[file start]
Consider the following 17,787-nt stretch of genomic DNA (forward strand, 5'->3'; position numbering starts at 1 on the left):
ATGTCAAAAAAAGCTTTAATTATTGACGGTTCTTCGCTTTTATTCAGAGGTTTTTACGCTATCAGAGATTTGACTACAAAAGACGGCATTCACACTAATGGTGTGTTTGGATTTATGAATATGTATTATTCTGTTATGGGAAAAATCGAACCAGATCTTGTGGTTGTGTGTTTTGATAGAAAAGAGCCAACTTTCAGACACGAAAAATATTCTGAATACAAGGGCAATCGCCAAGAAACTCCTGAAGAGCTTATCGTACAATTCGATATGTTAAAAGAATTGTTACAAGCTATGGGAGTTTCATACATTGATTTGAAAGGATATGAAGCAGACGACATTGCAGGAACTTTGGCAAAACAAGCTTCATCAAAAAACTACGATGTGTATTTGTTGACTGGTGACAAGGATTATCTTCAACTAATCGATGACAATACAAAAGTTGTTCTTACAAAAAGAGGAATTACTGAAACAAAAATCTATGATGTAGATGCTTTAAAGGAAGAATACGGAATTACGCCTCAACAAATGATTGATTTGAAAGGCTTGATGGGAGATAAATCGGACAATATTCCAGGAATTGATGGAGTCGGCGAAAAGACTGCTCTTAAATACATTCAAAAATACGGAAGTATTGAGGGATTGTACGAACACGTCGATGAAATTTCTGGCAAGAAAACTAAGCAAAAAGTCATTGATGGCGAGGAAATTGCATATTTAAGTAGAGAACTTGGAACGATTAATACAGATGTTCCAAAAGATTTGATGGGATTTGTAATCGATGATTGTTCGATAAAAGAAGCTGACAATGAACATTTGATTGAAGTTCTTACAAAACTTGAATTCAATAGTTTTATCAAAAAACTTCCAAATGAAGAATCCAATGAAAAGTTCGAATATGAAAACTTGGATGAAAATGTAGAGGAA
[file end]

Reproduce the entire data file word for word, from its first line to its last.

Consider the following 17,787-nt stretch of genomic DNA (forward strand, 5'->3'; position numbering starts at 1 on the left):
ATGTCAAAAAAAGCTTTAATTATTGACGGTTCTTCGCTTTTATTCAGAGGTTTTTACGCTATCAGAGATTTGACTACAAAAGACGGCATTCACACTAATGGTGTGTTTGGATTTATGAATATGTATTATTCTGTTATGGGAAAAATCGAACCAGATCTTGTGGTTGTGTGTTTTGATAGAAAAGAGCCAACTTTCAGACACGAAAAATATTCTGAATACAAGGGCAATCGCCAAGAAACTCCTGAAGAGCTTATCGTACAATTCGATATGTTAAAAGAATTGTTACAAGCTATGGGAGTTTCATACATTGATTTGAAAGGATATGAAGCAGACGACATTGCAGGAACTTTGGCAAAACAAGCTTCATCAAAAAACTACGATGTGTATTTGTTGACTGGTGACAAGGATTATCTTCAACTAATCGATGACAATACAAAAGTTGTTCTTACAAAAAGAGGAATTACTGAAACAAAAATCTATGATGTAGATGCTTTAAAGGAAGAATACGGAATTACGCCTCAACAAATGATTGATTTGAAAGGCTTGATGGGAGATAAATCGGACAATATTCCAGGAATTGATGGAGTCGGCGAAAAGACTGCTCTTAAATACATTCAAAAATACGGAAGTATTGAGGGATTGTACGAACACGTCGATGAAATTTCTGGCAAGAAAACTAAGCAAAAAGTCATTGATGGCGAGGAAATTGCATATTTAAGTAGAGAACTTGGAACGATTAATACAGATGTTCCAAAAGATTTGATGGGATTTGTAATCGATGATTGTTCGATAAAAGAAGCTGACAATGAACATTTGATTGAAGTTCTTACAAAACTTGAATTCAATAGTTTTATCAAAAAACTTCCAAATGAAGAATCCAATGAAAAGTTCGAATATGAAAACTTGGATGAAAATGTAGAGGAA